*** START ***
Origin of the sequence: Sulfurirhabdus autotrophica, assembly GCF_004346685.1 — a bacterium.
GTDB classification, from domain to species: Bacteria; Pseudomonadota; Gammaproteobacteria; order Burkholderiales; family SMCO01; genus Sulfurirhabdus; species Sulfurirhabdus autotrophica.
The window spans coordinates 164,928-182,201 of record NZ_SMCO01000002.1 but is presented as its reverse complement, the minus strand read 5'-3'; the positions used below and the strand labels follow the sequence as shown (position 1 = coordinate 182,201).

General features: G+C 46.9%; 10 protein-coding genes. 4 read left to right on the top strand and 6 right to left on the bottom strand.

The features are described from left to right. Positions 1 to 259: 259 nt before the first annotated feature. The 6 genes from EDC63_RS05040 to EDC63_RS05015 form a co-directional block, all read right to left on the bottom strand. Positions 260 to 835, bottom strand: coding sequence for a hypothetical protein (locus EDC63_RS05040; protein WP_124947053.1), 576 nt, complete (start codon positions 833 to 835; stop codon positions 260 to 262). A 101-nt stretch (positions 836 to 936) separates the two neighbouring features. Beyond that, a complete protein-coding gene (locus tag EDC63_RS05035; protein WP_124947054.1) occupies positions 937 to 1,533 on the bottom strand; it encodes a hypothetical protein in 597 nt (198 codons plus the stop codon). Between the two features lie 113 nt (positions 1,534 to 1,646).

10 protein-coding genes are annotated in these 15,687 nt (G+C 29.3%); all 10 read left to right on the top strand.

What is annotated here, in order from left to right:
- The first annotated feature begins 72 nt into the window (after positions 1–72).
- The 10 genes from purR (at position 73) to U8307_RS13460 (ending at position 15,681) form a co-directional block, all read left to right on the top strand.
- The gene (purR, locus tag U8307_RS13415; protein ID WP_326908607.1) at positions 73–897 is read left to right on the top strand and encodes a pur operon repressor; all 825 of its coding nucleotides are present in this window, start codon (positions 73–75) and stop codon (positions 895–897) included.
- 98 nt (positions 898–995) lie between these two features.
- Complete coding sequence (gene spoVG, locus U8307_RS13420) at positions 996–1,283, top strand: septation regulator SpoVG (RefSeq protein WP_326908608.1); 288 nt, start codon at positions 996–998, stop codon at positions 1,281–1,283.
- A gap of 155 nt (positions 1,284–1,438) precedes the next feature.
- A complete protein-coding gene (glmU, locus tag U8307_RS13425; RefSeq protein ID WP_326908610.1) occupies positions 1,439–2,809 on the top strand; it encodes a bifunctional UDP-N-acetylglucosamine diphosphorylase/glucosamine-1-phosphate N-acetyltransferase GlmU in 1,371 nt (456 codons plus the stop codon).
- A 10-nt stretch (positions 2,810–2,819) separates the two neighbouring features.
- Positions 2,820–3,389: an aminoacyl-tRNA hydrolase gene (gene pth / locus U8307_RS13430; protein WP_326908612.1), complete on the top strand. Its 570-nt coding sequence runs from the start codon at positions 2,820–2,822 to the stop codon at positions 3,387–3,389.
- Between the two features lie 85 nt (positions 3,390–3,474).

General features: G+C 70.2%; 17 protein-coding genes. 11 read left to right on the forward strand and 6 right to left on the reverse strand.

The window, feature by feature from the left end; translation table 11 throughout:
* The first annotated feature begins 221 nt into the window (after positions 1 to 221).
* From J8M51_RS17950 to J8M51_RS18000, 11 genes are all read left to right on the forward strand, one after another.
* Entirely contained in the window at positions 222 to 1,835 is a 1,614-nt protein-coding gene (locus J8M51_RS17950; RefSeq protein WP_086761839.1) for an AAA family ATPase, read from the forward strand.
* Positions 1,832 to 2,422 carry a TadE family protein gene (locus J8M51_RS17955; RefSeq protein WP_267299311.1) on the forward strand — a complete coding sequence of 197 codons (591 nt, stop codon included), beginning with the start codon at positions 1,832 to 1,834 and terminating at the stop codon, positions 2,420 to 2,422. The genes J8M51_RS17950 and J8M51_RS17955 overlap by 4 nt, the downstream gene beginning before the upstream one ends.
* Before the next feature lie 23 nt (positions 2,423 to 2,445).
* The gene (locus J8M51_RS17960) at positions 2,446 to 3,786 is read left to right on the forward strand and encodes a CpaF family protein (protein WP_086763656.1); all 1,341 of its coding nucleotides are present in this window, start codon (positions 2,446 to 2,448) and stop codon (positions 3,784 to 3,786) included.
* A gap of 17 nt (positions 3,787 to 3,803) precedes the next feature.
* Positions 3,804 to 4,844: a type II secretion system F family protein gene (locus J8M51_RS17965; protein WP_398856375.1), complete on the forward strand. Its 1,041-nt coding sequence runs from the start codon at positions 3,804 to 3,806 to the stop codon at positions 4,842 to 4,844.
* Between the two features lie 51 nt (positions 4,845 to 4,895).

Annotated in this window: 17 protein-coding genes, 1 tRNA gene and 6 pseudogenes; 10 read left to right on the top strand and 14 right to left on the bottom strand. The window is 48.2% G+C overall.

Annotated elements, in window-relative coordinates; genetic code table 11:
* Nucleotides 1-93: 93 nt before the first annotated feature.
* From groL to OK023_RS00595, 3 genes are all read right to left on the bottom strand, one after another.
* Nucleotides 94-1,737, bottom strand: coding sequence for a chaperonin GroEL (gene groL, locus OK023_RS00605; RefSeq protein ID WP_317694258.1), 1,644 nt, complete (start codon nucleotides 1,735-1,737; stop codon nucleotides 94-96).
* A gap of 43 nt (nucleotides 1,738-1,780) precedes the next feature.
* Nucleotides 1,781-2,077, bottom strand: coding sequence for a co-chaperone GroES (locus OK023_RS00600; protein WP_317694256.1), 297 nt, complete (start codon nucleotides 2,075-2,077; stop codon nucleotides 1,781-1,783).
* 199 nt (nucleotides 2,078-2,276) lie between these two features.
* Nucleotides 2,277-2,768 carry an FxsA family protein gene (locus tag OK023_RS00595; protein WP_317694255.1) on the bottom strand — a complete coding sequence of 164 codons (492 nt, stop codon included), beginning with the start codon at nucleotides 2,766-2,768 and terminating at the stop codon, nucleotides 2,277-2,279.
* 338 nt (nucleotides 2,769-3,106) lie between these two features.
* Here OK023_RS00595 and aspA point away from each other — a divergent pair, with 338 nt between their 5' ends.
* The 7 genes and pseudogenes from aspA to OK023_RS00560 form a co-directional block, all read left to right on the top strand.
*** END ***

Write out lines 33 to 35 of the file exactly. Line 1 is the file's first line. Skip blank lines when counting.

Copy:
* Nucleotides 94-1,737, bottom strand: coding sequence for a chaperonin GroEL (gene groL, locus OK023_RS00605; RefSeq protein ID WP_317694258.1), 1,644 nt, complete (start codon nucleotides 1,735-1,737; stop codon nucleotides 94-96).
* A gap of 43 nt (nucleotides 1,738-1,780) precedes the next feature.
* Nucleotides 1,781-2,077, bottom strand: coding sequence for a co-chaperone GroES (locus OK023_RS00600; protein WP_317694256.1), 297 nt, complete (start codon nucleotides 2,075-2,077; stop codon nucleotides 1,781-1,783).